Nuclear reactors could have faulty French components
Plans to build an £18 billion nuclear power station in Somerset were thrown into chaos after the admission that engineers may have falsified vital safety tests.
The revelation plunged the French nuclear industry into a new crisis, prompting fears that dozens of reactors in France and possibly the UK could be dangerous.
Britain’s nuclear safety regulator, the Office for Nuclear Regulation (ONR), said last night that it was seeking answers from EDF, the troubled state-owned electricity company planning to build two European pressurised reactors at Hinkley Point.
The ONR said that it was “aware of reports of possible falsification of manufacturing and quality control” at a French state-owned factory that has manufactured key components used in more than half of France’s 58 nuclear reactors. The factory, owned by the collapsed nuclear reactor manufacturer Areva, is due to produce the reactors to be used at Hinkley.
“We have been in contact with [EDF] with regard to any applicability to Hinkley Point C,” a spokeswoman said.
A spokeswoman for Areva, a sister company of EDF, acknowledged that there were questions over the safety and reliability of France’s nuclear industry. “Obviously, this is a major issue in terms of confidence,” she said. “We have got our people mobilised to bring transparency here, and we are determined to do that.”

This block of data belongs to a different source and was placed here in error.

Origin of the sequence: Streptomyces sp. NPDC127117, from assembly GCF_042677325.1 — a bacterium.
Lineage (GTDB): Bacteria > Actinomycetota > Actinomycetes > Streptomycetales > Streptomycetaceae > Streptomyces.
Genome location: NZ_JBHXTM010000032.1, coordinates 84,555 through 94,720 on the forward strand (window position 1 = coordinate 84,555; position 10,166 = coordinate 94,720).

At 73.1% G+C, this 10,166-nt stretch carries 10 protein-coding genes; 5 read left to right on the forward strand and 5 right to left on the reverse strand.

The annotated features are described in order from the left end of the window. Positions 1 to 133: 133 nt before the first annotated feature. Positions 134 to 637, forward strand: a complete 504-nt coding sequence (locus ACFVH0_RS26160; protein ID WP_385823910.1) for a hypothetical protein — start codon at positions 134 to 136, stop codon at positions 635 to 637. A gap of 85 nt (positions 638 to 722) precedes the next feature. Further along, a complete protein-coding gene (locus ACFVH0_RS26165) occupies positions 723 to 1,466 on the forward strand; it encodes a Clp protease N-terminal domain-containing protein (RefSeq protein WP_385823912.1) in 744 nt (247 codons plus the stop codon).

Areva admitted on Monday that information on the safety of the reactor pressure vessels it has been making for French nuclear plants since the 1960s is either missing or wrong.
Philippe Knoche, Areva chief executive, said that he could not rule out falsification. There have been claims that the errors may have been a deliberate attempt to mislead the French nuclear watchdog, ASN. “We can neither confirm nor exclude potential falsifications,” a spokesman said, amid fears of possible flaws in its practices and quality control.
Mycle Schneider, an expert on the French nuclear industry, said that hundreds of large components manufactured at the Le Creusot plant were not properly accounted for. About 50 are believed to be in use inside French nuclear power stations but smaller components could be in reactors owned by EDF in Britain, he said. A similar scandal in Japan in 2005 led to the shutdown of 17 nuclear reactors.
“This puts into question the entire chain of quality control and safety inspections in France,” he said.
France’s reactors generate almost 80 per cent of the country’s electricity.
Areva collapsed last year amid huge debts linked to the botched construction of European pressurised reactors in Finland and Normandy. Documents relating to 10,000 components made in the Le Creusot factory since 1965 are being analysed; so far 400 have revealed anomalies, about half of which relate to nuclear plant parts.
A final decision on Hinkley, designed to provide 7 per cent of the UK’s electricity, has been delayed until September amid fears the cost could cripple EDF.